The measure did not pass, but it will have a better chance when the Republicans take control in January. When they do, they should consider that destroying the prime place of worship for one minority religion will make it all that easier for government to discriminate against other religions. The weakening of the Religious Freedom Restoration Act will also make it easier to infringe on the religious freedom of Christians and evangelicals, Jews, and Muslims.
More Students Support Violence Against Offensive Speakers
A new poll of undergraduate students reveals they lack a basic understanding of the First Amendment’s guarantees and are growing in acceptance of the heckler’s veto and even violence against speakers on campus.
These are the results of the William F. Buckley, Jr., Program’s eighth annual survey measuring the opinions of college students at four-year colleges and universities. One might wonder if a survey commissioned by a group named for the famous conservative author of God and Man at Yale might have a built-in bias of its own. But the survey, conducted by McLaughlin & Associates of 803 undergraduates nationwide, shows a clear deterioration in basic understanding of the principles of free speech that matches growing reports of intolerance for speech on campus over the last year.
The deterioration of speech principles in higher education begins as a failure in American secondary education. Students are not in disagreement with the American tradition of free speech and the Constitutional order as much as they seem to lack a basic understanding of what that tradition is.
As always, such discussions center around the most offensive speech imaginable, but the practical effect is to demonize anyone we disagree with as being the moral equivalent of a Nazi or Satan. Limiting speech on campus can come from conservatives as well as from liberals.
Students need to understand that – except for explicit calls to violence – hate speech, as contemptible as it is, is allowed in America. This is based on a mature understanding that once we outlaw one kind of speech, rhetorical contortions will be made to define any opposing argument as somehow being hateful and thus worthy of repression. Students are also not taught that outlawing hate speech does not eradicate it: rather, it drives such speech underground and glamorizes it. Repression endows hate speech with a glimmering allure for immature and unhealthy minds.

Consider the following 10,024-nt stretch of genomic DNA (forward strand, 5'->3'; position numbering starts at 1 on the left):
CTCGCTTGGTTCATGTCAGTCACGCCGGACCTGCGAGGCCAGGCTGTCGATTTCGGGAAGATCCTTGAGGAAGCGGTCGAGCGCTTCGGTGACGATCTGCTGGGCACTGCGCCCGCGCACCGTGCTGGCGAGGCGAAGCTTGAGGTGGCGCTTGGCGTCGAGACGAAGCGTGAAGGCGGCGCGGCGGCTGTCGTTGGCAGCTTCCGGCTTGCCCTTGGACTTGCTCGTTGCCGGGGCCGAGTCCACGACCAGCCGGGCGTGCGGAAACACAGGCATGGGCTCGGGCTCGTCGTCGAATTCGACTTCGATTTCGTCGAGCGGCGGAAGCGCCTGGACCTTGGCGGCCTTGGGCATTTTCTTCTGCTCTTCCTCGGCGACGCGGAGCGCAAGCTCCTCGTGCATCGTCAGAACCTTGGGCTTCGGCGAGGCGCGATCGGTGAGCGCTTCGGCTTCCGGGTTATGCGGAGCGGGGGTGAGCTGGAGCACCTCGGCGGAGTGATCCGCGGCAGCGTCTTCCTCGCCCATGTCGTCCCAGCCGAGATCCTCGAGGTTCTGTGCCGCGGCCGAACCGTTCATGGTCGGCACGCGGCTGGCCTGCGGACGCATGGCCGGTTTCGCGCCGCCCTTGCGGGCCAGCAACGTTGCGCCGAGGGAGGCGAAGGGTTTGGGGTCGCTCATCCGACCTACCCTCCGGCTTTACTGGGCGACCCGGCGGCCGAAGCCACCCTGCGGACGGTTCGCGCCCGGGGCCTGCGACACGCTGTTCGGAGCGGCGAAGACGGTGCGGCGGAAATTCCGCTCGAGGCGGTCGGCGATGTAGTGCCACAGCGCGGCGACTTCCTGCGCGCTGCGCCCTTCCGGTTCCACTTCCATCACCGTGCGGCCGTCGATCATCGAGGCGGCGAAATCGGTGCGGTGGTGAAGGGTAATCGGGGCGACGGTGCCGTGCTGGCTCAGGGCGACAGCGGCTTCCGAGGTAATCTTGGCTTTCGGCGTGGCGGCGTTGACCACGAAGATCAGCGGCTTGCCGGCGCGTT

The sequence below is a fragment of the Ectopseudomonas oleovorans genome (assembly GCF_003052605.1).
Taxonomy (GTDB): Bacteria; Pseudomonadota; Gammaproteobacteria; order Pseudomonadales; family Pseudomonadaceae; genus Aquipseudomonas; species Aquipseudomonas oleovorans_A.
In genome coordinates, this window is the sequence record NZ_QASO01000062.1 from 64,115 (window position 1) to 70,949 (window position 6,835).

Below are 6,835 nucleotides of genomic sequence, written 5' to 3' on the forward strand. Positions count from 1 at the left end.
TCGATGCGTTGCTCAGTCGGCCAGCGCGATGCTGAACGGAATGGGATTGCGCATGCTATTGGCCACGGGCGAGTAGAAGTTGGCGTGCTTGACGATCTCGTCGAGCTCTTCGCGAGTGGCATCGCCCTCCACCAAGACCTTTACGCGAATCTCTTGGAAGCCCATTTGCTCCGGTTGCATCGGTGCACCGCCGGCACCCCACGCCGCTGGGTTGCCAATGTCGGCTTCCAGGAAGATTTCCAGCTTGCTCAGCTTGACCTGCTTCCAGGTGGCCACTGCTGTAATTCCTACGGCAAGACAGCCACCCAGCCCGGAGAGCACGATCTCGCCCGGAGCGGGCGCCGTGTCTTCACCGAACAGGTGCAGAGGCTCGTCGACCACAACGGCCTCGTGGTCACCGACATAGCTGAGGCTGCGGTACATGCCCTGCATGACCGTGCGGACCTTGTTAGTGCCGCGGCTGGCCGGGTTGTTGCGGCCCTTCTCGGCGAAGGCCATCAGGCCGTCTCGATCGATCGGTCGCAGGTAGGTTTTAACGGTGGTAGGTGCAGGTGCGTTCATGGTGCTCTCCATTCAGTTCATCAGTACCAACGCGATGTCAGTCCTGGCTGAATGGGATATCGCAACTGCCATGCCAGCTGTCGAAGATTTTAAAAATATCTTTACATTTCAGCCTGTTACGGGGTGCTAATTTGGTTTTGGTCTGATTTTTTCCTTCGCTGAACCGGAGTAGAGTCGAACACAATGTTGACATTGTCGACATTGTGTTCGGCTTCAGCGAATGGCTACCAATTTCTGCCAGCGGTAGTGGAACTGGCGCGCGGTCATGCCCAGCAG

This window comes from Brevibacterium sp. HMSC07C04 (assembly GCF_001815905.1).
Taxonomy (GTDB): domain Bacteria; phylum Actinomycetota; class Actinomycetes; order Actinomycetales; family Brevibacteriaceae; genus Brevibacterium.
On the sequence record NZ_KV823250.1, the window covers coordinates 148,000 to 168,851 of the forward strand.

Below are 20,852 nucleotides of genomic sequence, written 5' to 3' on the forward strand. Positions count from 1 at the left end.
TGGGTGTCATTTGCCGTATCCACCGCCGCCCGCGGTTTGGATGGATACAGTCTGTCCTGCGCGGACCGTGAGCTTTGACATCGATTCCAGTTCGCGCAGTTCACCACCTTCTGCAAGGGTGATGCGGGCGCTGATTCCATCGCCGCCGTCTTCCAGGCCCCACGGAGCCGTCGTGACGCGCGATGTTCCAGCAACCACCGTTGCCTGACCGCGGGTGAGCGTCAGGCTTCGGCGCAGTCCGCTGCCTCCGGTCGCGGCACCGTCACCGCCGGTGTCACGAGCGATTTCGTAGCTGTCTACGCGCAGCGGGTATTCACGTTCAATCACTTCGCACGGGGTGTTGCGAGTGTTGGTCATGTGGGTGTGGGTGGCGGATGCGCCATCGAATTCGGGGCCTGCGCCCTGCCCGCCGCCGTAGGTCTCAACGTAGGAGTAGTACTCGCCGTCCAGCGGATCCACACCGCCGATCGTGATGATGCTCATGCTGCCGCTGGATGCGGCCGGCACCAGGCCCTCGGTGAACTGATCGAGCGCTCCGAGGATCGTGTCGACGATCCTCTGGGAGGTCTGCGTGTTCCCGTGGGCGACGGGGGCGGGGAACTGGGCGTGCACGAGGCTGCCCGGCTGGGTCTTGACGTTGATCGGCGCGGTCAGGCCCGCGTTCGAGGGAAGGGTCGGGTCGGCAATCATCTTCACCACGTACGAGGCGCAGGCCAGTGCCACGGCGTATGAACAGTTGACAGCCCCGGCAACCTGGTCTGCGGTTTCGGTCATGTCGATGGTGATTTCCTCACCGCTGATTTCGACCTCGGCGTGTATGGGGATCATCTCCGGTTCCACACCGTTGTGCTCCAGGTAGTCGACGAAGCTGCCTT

“The First Amendment bars the government from deciding for us what is true or false, online or anywhere,” the ACLU recently tweeted. “Our government can’t use private pressure to get around our constitutional rights.”
The ACLU responded to a report from Ken Klippenstein and Lee Fang of The Intercept news organization that the federal government works in secret to suggest content that social media organizations should suppress. The Intercept claims that years of internal DHS memos, emails, and documents, as well as a confidential source within the FBI, reveal the extent to which the government works secretly with social media executives in squashing content.
After a few days of cool appraisal of this story, we have to say we have more questions than answers. It is fair to note that The Intercept has had its share of journalistic controversies with questions raised regarding the validity of its reporting. It also appears that this report is significantly sourced on a lawsuit filed by the Missouri Attorney General, a Republican candidate for the U.S. Senate. We’ve also sounded out experts in this space who speculate that much of the content government is flagging is probably illegal content, such as Child Sexual Abuse Materials.
There is also reason for the government to track and report to websites state-sponsored propaganda, malicious disinformation, or use of a platform by individuals or groups that may be planning violent acts. If Russian hackers promote a fiction about Ukrainians committing atrocities with U.S. weapons – or if a geofenced alert is posted that due to the threat of inclement weather, an election has been postponed – there is good reason for officials to act.